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For a long time I was a pretty keen leftie, and a small g greenie. Bought a home that ran due East-West and all that.

How many home built since this coalition started are well oriented? I’d be willing to bet that most of them are NOT. done to maximise the revenue.

It has taken me a long while to realise that people aren’t actually left or right, but are either truly interested in what’s right for most of us and for the planet and the authoritarians.

For over a decade I rode a bicycle to work from the top of Kambah to the Parliamentary triangle for work. I avoided riding on roads and especially any 80kmh or higher examples. This was when traffic densities were far lower than now. Yet I still got pushed off the road a few times.

This current coalition fits the authoritarian frame way more than they will be able to recognise.

I wouldn’t like to use Tony Abbott as an exemplar for anything, except this kind of refusal to look at facts. In his case over Climate Change and the Western world’s role.

A similar exemplar is the bike lanes and the new laws aimed at blaming the majority – car drivers who need one to manage their lives and time – when this coalition have upped the risks to bicyclists by encouraging them into a very, very risky situation. It is a ‘we are right, you are wrong’ approach!

It is obvious to me that more cyclists will be injured and more seriously than before this set of policies were instituted. I do wonder if we will be allowed to know.

Sadly the alternative probably aren’t capable of offering anything coherent or fair, or environmentally sound, either.

Shannon Boyd7:55 pm 03 Mar 18

It’s time the majority of ACT residents show the Greens /Labour Government they are the ones out of touch .
But it won’t happen because it’s the Australian way to say “ it don’t affect me , so I don’t care”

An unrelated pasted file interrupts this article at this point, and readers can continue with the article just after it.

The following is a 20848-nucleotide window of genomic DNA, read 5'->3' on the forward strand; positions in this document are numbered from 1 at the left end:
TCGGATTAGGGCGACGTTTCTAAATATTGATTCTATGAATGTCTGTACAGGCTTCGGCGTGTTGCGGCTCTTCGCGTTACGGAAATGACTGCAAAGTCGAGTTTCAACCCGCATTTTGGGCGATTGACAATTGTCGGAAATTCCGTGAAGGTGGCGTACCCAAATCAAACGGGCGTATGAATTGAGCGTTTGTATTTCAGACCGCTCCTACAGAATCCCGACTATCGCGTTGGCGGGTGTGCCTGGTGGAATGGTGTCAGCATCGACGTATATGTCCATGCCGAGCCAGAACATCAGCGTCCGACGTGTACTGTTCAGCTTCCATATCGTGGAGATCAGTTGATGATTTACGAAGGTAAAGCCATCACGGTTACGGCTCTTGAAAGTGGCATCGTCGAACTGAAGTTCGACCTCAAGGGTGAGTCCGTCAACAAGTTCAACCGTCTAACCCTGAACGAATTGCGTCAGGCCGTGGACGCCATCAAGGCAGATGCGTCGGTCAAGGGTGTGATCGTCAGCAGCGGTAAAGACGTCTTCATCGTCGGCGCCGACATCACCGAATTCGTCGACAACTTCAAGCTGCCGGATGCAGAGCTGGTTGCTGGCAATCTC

Look what the act has already banned Circus , now greyhound racing , All because the noisy minority.
How Labour in all states and federal government can team up with the protesting greens beats me . The greens in all states are out of touch with normal Australians
The greens were formed to save trees etc .
Maybe they been smoking them to long .

What about all the dogs that are culled because they are not regarded as fast enough?

Mark Parton MLA9:47 am 02 Mar 18

The Canberra Greyhound Club has a 100% rehoming policy. Over many years in so many ways, this club has led the way in the animal welfare space.

What about all the animals that are put down by the RSPCA etc because they can’t sell them? How is that any better?

What about the dogs from interstate that run in Canberra sometimes?

Are any dogs injured during races?

Capital Retro8:18 am 05 Mar 18

What about the slow horses that meet the same fate?

justin heywood2:37 pm 01 Mar 18

Good luck with that Mark, but I’m afraid you’re in the wrong team.

How many Green-Left voters would you see at the average greyhound meeting?

The greyhound industry is such an easy target for a government like Barr’s – kick a few bogans with absolutely no risk of alienating any of their supporters.

Meanwhile, our loveable cats kill millions of our native species EVERY NIGHT*; but hey, lets not let reality interrupt our moral grandstanding.


I think you’d find the majority of greyhound enthusiasts are more working class rather than middle or upper and as such would normally be more likely to be Labor voters than anything else. Of course with this decision by Labor & the Greens that could well change next election, but I don’t think there’s enough people who would change their votes as a result of the ban to make a difference to who wins government.